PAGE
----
Property owners came prepared for Thursday night’s renaming White Flint event in downtown Bethesda.
Attendees arriving at Streetsense headquarters were greeted Thursday night with a room filled with signs, each one offering up a different name to call the developing area surrounding the White Flint Metro station.
There was Rocksy, The Stem, Market District, Uptown, Slate District, Rockline, Quartz District, The Summit, Pike District and, in a nod to the current name, Metropolitan White Flint. Those were the 10 names that developers, including The JBG Companies and Federal Realty, had chosen from a long list of names produced through focus groups, background research and in-person interviews that Streetsense conducted.
The event brought developers another step closer to deciding on a name for the half-mile area where they are constructing what amounts to new, urban neighborhoods of high-rise apartments and commercial development on a stretch of Rockville Pike previously dominated by strip malls.
Name confusion still permeates the area, as was evidenced by a resident’s comment at the event: “We have the Rockville Whole Foods at North Bethesda Market next to the White Flint Metro station.”
Still, residents at the event wanted to know why the area couldn’t remain known as White Flint and criticized developers for narrowing the list of names without residents’ input. When asked why the proposed name, Metropolitan White Flint, wasn’t simply “White Flint” a Streetsense employee said, “We thought we would add something to it.”
However, the developers do agree about one thing: The renaming campaign is for marketing purposes only; the new name will not be used for nearby residential neighborhoods or for postage or tax purposes.
To gain momentum for a new name, Federal Realty and The JBG Companies sponsored last night’s event, hoping to build momentum for a new name. Participants used iPads to indicate which of the proposed names they liked.
“Our goal is to get feedback from everybody,” said Evan Goldman, vice president of Federal Realty. He said the company will use the information to narrow the choices, noting that it will take time for a new name to be accepted by residents. When asked about keeping White Flint as the name, Goldman said, “For some property owners White Flint is not an acceptable option.” Goldman envisions a new urban center, enveloped by the new name, but separated by neighborhood names. The new name would unite the various developments in the area: JBG’s North Bethesda Market neighborhood, Lerner’s White Flint, and Federal Realty’s Pike & Rose, as well as other developments being planned by Saul Centers Inc., Gables Residential and ProMark Real Estate.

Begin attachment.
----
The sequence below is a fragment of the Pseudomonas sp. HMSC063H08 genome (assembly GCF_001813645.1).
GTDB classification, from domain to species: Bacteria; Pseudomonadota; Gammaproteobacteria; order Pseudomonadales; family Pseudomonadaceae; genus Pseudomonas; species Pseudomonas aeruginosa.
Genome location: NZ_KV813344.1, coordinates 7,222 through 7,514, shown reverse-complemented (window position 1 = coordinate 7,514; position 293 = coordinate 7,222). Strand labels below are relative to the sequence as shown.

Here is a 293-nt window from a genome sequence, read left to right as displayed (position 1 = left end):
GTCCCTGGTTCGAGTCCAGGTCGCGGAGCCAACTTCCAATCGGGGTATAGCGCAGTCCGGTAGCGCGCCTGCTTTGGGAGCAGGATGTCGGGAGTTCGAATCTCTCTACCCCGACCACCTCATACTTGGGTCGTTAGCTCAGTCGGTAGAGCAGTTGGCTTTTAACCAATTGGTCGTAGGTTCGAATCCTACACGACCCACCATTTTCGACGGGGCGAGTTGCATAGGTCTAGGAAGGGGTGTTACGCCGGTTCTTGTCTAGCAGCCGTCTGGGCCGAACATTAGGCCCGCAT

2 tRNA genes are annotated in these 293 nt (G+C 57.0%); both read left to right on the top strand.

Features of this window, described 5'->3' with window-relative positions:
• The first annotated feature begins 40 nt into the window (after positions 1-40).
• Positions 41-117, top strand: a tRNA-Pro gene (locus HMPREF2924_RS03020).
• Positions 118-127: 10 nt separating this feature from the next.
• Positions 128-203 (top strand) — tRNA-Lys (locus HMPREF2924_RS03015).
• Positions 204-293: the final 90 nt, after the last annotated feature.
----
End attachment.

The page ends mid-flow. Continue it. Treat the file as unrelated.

Lerner Vice President Ed de Avila said the company “wholeheartedly” supports researching a new name for the region and would support a name that connotes a livable, memorable place.
“If [people] chose White Flint, we would applaud them,” de Avila said. “It has been a very successful name and brand for many years.”
Participants questioned whether a name coined through market research and paid events by developers could stick for the area. Vanessa Rodriguez, a spokeswoman for Federal Realty, said she believes that marketing can help an area embrace a new name. She said Streetsense will present its findings from Thursday’s event to the White Flint Partnership, and recommended names will be presented in a public meeting in October.
Many of the developers at the event said they want to find the right name for the area.
“We want this to be real and authentic,” de Avila said. “Not forced and contrived.”
— Bethesda Beat (@BethesdaBeat) September 11, 2014
Photo: Garrett Park Estates resident, Fred Marcial, had his own idea for a name: North by Northwest, which he said describes the transition of young people from Northwest D.C. to the developing White Flint area, for suburban benefits including better schools. He suggested the name could be abbreviated as NXNW.
Credit: Andrew Metcalf